Do you have to be an actual designer, a creative type of person, to be good at the UX design process? Essentially, everyone who has any influence over the design is, in part, a designer. In this talk, you will learn how the world needs more UX superheroes within an organization and that ALL team members are an intrinsic part of the UX design process. I'll give an overview of the User Experience Design Process that involves shaping the product and getting it right from the beginning while touching on essential UX methods such as user research and field study techniques, personas, card sorting, brainstorming with sketches, wireframes, interactive prototypes, and testing. This talk is for those looking to create better products (including websites and apps) and services. You'll walk away with the essential qualities required to wear the superhero cape of a magnificent UX designer. You'll have empathy for the user, a toolbox full of UX superpowers and be a superb advocate for the user. And most of all, you will be a significant contributor to the User Experience process.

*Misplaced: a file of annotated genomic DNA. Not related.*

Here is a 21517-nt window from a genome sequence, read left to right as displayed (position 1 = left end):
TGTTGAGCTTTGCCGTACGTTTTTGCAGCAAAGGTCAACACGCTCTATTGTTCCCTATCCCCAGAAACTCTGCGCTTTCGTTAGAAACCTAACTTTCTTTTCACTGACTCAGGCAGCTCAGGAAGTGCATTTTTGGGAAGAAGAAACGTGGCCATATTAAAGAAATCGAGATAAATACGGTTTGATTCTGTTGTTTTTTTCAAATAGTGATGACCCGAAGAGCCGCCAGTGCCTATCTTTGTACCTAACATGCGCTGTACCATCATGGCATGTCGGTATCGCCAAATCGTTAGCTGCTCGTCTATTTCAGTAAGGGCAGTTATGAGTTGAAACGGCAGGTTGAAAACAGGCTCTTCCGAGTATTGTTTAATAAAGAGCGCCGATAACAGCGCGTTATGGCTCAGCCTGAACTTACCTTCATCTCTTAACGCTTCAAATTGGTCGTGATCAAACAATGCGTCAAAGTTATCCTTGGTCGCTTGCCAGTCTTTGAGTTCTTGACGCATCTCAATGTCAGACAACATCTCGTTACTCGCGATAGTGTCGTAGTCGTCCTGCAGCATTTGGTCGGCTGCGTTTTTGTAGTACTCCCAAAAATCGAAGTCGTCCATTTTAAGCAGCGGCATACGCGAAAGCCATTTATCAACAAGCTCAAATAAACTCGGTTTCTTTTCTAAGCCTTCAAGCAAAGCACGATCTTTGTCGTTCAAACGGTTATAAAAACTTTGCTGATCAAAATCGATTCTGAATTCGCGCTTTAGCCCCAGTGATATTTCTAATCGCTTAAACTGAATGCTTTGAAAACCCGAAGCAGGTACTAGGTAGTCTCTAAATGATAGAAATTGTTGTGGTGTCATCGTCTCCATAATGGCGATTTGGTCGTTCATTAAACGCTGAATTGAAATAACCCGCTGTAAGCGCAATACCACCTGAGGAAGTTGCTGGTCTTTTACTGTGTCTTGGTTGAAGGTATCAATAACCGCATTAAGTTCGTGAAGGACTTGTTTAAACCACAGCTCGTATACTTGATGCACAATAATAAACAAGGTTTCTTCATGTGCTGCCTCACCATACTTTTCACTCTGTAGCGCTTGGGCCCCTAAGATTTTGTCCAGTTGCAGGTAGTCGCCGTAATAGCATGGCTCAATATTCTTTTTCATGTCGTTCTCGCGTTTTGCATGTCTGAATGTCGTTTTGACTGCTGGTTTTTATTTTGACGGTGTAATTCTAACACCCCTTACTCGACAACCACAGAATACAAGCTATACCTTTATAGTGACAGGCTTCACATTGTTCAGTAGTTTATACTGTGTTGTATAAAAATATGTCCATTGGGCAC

Description
Alfred Nutile

Getting started with VueJS in your application. How to install it into your framework, how to make a component, how to share state between components etc. We will have it call to an remote API as well and show how we can display that data on the page we are making. After this sessions you should have a good sense of how the interface to VueJS looks and some of the ins and outs of how to work with it.
Description
Alex Brenon